In May of this year (2012) we sent Mother in a Large Hat Holding her Nude Baby by Mary Cassatt to the conservator to be evaluated and have a small area cleaned. While at the conservator, multispectral images were taken that allowed us to see beneath the layers of this painting for the first time. Multispectral imaging, including infrared and ultra violet fluorescence (UVF), have been used by many museums and conservators to help us understand the process by which an artist created their work. Under drawings (the original sketches), modifications to the art by the artist, as well as later conservation work become clear when using this technique. With many thanks to Dennis Baltuskonis we bring you these images! This post is a continuation of The History of a Cassatt which outlines how the painting came to reside in our gallery.
When allowed to peek beneath the layers with near and far infrared imaging, we can see that Mary Cassatt created a quick sketch of the mother and baby but left the background blank of sketching. It is also apparent that she made modifications to the hands, neck, hat, and contour of the face during the painting process. These are the places where the under drawing does not match up with the finished painting. There is also evidence of a small area of restoration on the mother’s face when viewed with UVF.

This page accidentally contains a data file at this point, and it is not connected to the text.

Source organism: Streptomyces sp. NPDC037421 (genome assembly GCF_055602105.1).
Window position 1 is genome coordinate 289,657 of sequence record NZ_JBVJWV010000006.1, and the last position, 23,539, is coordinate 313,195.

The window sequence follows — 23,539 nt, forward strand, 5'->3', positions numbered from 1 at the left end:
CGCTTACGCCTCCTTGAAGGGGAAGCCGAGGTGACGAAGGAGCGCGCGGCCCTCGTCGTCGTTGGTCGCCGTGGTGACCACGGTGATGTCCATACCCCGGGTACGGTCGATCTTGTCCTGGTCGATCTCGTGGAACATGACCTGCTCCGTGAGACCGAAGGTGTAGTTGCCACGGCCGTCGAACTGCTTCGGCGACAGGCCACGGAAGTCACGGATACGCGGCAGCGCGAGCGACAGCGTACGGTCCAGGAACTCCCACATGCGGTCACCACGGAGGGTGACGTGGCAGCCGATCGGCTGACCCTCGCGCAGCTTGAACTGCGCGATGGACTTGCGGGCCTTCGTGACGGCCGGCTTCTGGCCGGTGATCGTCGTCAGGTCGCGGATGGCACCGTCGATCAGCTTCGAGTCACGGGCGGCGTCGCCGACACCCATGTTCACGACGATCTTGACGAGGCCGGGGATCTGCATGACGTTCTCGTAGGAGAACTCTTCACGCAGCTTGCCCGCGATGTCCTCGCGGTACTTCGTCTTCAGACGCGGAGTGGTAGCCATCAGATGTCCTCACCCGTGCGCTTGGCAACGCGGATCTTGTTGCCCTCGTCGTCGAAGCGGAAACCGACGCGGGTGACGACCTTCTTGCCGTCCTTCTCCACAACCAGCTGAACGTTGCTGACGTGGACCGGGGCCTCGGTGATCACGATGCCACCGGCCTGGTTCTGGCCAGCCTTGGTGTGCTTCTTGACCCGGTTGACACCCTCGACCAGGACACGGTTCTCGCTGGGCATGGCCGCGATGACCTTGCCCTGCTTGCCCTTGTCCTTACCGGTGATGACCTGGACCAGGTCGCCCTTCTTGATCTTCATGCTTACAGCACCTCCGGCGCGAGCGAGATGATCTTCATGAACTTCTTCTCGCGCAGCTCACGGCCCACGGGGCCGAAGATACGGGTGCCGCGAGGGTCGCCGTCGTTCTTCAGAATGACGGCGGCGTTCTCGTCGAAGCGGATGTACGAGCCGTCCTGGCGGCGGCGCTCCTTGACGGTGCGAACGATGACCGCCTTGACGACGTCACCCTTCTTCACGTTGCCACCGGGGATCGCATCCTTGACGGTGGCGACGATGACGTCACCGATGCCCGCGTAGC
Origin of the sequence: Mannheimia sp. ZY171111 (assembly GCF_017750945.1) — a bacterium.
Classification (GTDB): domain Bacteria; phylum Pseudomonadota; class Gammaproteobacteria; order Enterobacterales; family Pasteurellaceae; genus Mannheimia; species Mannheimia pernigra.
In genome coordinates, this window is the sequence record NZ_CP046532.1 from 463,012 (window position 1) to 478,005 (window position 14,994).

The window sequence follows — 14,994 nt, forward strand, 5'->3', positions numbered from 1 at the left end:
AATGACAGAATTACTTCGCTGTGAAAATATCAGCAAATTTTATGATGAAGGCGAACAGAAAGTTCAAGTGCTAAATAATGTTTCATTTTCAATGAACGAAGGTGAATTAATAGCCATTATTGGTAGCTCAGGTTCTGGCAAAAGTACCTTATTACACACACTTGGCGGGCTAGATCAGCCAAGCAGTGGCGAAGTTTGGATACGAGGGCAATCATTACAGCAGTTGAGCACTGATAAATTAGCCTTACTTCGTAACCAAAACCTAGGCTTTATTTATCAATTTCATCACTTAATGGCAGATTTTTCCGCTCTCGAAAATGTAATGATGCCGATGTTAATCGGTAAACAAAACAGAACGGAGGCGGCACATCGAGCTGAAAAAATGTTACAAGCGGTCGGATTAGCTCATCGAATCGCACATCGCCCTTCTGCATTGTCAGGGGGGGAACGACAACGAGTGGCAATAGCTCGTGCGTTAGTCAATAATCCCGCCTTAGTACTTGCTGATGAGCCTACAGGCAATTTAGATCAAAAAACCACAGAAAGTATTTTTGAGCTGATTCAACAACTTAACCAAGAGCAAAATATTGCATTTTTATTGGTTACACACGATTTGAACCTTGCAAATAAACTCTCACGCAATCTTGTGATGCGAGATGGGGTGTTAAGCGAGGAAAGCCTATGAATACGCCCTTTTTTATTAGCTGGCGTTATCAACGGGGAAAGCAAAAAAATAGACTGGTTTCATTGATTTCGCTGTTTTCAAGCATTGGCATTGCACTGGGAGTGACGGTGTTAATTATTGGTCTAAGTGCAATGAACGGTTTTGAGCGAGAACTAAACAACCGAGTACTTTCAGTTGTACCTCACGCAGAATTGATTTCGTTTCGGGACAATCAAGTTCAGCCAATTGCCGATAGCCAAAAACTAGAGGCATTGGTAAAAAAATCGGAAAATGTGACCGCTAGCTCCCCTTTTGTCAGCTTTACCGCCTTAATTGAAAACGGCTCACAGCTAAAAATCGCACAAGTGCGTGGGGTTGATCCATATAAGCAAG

In the detail of the left hand with near infrared imaging, you can see that Mary Cassatt decided after sketching to have the fingers of her left hand tuck unto the crook of her arm.
On the detail comparison of the neck, face, and hat you can see where Cassatt decided to change the outline of the top part of the hat. In the under sketch there is no large bow or ribbon that extends up above the crown of the hat. Cassatt also changed the contour of the neck slightly after sketching. The posterior line of the neck in the painting is moved slightly back from the original line in the sketch. You can also see where she modified the tip of the nose slightly.
The under drawing is also very apparent when viewing the “false color” infrared image, which are created by added color to the black and white infrared image to create more contrast and allow more details to become apparent to the naked eye. The under drawing appears as dark lines outlining the mother and baby. These pop quite well on the left (viewer’s perspective) edge of the hat, the mother’s arms, and baby.
The dark spots on the mother’s face in the UVF image are evidence of later restoration work. These appear as dark spots in this imaging technique as new paint does not fluoresce in the same manner as the original paint.
I hope you enjoyed taking a peek underneath the layers of this painting. Mother in a Large Hat Holding her Nude Baby, Seen from the Back View is currently on display at the Forsyth Center Galleries. If you are in the area stop by for a visit!